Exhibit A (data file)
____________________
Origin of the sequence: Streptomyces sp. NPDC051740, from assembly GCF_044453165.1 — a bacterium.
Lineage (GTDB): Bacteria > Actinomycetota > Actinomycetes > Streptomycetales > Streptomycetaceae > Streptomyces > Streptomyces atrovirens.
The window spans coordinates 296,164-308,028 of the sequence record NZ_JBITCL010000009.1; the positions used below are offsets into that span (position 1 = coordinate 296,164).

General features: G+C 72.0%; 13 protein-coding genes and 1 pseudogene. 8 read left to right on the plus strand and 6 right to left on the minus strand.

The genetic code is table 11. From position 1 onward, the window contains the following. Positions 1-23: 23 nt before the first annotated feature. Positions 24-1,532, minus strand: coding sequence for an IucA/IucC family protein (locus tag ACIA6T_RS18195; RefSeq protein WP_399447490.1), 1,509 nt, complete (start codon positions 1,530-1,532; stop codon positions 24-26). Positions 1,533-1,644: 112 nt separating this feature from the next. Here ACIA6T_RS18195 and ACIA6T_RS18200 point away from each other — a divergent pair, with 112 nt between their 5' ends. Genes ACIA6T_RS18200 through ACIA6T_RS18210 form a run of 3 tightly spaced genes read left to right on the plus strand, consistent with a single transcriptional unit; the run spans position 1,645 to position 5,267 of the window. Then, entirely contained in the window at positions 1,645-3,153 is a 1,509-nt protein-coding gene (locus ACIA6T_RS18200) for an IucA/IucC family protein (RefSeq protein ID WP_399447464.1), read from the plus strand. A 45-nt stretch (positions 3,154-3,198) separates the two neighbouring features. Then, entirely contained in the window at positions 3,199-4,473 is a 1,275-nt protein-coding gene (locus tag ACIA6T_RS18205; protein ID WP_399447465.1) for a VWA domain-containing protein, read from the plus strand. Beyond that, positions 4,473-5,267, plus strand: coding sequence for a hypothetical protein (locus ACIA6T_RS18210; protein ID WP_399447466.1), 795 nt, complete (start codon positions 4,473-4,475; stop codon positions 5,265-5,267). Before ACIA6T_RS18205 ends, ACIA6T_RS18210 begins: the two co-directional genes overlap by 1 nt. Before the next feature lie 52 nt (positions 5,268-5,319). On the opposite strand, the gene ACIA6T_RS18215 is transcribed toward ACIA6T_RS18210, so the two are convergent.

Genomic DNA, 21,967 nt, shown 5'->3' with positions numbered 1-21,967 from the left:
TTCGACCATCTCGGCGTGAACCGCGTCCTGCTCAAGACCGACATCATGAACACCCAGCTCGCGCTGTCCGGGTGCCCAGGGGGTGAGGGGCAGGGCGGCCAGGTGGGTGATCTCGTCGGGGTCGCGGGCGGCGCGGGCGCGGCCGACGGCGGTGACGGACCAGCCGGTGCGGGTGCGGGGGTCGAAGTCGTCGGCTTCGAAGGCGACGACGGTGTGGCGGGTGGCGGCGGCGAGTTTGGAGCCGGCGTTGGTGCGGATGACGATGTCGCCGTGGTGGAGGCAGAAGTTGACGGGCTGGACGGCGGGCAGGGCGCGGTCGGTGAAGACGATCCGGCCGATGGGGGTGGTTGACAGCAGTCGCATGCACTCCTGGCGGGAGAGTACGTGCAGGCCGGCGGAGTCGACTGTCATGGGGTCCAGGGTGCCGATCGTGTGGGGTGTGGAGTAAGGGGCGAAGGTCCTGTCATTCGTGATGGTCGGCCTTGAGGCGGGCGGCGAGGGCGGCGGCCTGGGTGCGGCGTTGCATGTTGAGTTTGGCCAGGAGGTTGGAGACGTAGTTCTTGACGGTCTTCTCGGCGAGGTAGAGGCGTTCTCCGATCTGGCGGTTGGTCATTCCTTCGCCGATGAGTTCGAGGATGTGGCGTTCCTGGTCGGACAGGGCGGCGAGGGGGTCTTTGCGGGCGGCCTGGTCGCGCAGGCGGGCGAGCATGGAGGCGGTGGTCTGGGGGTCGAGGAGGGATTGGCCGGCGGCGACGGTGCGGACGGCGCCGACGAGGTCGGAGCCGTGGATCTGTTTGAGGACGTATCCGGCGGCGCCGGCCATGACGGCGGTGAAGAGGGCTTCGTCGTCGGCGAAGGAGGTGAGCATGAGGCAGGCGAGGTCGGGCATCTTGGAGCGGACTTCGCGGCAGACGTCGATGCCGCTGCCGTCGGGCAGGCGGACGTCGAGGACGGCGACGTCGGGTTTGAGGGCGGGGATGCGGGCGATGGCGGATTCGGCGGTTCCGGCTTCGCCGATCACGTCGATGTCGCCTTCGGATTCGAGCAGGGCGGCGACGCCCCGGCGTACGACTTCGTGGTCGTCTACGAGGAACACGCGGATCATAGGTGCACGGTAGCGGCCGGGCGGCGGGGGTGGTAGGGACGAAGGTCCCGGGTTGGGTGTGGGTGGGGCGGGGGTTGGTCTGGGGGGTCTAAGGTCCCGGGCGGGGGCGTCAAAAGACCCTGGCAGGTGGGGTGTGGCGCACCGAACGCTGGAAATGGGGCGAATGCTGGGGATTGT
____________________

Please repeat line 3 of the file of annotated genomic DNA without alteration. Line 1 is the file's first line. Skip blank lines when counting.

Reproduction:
The window spans coordinates 296,164-308,028 of the sequence record NZ_JBITCL010000009.1; the positions used below are offsets into that span (position 1 = coordinate 296,164).